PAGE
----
As flood waters recede and cleanup begins across Arkansas, it’s important to be aware of potential health risks. Flood water and standing water each pose various risks, including infectious diseases, chemical hazards and injuries.
Charles Jennings, M.D., of Baptist Health-Fort Smith shares information to keep you and your family safe.
Q: What health risks are commonly associated with flood water?
A: Flood water and standing water can contain infectious organisms such as E. coli, salmonella, Hepatitis A and tetanus. In most cases, sickness associated with flood conditions is caused by ingesting contaminated water or food. However, tetanus can be acquired from contaminated water or soil entering the body through cuts or wounds.
Q: How can I prevent infections or illness while working in flood water?
A: It’s very important to wear protective, waterproof clothing and gear such as goggles, gloves and boots. Anyone who comes in contact with flood water should wash their hands with clean water and soap as soon as they are done and especially before eating. Make sure any cuts or open wounds you have are properly covered with waterproof bandages. Clean the wound with clean water and soap after any exposure to flood water. Items such as clothing, shoes or children’s toys that come in contact with flood water should be thoroughly cleaned or discarded.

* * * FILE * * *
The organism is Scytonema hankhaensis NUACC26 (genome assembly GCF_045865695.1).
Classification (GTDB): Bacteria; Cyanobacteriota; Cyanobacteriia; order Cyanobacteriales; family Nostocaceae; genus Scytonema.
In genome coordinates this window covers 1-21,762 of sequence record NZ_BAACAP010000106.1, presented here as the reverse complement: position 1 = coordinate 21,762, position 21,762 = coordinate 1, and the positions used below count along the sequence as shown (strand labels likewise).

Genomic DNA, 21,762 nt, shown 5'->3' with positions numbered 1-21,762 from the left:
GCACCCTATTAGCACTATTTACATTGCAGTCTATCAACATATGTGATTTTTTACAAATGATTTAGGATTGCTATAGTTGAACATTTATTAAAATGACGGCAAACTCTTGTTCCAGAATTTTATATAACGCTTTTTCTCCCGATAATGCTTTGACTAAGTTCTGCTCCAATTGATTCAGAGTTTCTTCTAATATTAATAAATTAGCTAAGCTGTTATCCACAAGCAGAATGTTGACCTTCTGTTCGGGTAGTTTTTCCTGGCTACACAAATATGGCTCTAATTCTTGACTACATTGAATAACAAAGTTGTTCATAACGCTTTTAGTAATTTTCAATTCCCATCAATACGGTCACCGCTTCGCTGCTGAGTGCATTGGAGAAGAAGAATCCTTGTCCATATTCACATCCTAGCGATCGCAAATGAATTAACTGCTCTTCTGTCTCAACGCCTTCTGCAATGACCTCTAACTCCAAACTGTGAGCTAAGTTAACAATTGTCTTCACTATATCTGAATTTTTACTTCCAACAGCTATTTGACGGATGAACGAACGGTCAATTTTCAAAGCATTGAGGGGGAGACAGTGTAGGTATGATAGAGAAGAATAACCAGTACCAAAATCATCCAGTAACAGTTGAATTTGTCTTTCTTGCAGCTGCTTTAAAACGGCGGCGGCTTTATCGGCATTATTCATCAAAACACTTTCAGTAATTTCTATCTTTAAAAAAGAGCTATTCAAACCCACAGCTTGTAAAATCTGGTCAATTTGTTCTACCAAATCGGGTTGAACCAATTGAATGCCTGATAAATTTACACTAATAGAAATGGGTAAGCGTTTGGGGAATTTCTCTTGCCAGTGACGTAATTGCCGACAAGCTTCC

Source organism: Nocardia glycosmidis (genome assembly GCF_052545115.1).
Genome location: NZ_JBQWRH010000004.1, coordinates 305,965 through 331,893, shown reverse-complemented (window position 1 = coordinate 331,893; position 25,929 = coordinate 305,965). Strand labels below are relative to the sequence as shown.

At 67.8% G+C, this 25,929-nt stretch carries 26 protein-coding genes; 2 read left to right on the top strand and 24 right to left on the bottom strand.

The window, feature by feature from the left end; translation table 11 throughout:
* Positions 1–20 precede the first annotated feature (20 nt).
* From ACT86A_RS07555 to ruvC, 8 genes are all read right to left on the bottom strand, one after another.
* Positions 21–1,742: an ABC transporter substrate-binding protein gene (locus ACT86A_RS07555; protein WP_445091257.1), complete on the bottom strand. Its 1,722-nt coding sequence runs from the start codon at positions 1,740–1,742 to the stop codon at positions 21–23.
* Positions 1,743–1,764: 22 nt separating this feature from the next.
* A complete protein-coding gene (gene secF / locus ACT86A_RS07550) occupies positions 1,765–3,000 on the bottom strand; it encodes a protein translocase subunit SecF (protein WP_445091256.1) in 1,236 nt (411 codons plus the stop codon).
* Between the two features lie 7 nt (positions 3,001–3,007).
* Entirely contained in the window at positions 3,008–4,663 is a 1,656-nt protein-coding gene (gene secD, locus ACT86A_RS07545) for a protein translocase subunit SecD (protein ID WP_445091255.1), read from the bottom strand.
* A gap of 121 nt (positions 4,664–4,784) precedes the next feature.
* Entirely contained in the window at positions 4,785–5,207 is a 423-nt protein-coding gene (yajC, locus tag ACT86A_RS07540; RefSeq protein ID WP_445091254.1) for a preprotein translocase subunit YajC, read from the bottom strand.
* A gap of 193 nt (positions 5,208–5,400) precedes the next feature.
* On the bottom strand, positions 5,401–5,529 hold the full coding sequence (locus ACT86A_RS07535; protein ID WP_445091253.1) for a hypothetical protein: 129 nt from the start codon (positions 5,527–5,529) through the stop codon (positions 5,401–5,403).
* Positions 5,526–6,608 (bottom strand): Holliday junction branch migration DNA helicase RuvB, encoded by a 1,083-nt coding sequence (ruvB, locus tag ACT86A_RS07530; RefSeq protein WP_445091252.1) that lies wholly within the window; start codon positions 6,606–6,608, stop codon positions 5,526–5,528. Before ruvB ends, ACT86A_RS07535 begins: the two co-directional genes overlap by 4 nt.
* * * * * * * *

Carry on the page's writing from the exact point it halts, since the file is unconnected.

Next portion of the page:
Q: Should I get a tetanus shot?
A: Assisting in the clean-up efforts could put you at risk for injury such as cuts or scrapes that could become infected by flood waters contaminated with the bacteria that causes tetanus. Adolescents or adults who have received a tetanus-diphtheria (Td) and tetanus-diphtheria and acellular pertussis (Tdap) shot within the last 10 years do not need to be vaccinated again. However, if you are unsure talk to your physician about whether you may need a Td booster shot.